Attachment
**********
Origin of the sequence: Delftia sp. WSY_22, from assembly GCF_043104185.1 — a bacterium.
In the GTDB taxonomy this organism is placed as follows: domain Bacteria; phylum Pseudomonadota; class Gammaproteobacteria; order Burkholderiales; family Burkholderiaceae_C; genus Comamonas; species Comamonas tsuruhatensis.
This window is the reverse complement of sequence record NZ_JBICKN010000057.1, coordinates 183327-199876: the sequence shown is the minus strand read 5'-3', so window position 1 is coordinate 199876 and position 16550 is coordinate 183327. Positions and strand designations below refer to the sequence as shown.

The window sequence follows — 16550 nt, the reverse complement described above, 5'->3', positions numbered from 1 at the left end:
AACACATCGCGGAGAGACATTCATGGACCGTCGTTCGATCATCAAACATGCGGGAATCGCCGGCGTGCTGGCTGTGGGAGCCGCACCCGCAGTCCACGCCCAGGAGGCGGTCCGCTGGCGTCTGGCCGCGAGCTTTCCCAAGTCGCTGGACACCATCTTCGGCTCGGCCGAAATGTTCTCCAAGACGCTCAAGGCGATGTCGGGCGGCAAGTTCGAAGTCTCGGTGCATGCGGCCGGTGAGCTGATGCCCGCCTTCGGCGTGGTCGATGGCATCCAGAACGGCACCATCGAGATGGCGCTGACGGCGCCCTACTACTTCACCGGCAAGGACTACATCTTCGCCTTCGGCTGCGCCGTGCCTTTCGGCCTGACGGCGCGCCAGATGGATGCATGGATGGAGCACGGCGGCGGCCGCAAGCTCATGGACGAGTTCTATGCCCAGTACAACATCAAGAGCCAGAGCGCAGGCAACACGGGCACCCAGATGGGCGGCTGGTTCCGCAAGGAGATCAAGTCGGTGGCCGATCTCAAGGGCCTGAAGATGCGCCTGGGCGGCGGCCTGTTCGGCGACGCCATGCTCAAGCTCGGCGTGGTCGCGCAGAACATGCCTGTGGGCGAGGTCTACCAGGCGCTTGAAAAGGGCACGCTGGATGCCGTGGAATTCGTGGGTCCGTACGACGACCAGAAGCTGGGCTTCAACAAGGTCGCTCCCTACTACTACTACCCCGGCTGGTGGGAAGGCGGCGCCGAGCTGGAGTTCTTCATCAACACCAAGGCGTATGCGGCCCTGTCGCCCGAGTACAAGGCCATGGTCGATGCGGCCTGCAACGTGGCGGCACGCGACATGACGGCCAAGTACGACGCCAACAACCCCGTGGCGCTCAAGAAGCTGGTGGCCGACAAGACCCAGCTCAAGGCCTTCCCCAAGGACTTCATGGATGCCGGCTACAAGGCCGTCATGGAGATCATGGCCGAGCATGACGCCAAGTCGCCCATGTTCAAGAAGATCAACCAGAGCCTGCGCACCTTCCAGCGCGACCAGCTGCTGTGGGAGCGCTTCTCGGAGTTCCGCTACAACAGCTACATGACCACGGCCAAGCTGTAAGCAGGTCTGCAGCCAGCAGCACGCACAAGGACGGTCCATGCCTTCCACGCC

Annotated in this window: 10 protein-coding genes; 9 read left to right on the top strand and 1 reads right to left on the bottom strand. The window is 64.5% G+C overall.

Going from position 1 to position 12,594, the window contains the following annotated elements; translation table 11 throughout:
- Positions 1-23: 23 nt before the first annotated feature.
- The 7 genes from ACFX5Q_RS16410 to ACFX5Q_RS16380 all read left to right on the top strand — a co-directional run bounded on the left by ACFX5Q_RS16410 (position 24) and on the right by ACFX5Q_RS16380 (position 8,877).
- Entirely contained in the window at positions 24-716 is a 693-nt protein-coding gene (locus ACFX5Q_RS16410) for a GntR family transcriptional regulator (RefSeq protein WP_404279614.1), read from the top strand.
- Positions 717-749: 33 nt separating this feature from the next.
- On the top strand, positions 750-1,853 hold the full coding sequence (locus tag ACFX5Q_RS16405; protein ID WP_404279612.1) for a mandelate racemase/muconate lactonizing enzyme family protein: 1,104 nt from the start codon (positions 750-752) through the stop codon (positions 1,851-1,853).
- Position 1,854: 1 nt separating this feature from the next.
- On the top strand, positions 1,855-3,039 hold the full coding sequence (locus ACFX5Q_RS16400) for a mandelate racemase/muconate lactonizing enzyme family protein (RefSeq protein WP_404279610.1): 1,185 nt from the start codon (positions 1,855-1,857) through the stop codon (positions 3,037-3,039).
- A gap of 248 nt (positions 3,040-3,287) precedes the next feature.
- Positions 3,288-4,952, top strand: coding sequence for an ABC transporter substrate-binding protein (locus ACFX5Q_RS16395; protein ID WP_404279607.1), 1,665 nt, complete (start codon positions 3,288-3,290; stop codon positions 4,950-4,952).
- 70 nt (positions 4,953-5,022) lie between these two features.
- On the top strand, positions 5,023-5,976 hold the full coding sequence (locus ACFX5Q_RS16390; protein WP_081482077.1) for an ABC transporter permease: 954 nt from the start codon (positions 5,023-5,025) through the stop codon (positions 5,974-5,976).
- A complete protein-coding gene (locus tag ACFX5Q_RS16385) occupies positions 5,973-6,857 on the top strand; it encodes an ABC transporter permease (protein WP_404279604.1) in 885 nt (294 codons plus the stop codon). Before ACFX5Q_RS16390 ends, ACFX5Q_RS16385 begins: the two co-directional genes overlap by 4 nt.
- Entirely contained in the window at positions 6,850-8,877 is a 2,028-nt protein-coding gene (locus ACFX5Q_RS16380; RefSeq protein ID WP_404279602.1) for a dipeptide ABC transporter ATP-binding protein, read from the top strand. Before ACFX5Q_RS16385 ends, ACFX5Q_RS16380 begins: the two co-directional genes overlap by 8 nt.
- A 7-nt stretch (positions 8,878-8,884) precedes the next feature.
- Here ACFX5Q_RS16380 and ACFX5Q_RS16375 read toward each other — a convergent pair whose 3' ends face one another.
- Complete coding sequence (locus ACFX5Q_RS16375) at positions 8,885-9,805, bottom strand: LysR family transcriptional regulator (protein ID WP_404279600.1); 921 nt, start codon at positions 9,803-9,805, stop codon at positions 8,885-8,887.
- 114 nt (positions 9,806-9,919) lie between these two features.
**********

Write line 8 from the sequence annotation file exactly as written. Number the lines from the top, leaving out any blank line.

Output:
- Positions 1-23: 23 nt before the first annotated feature.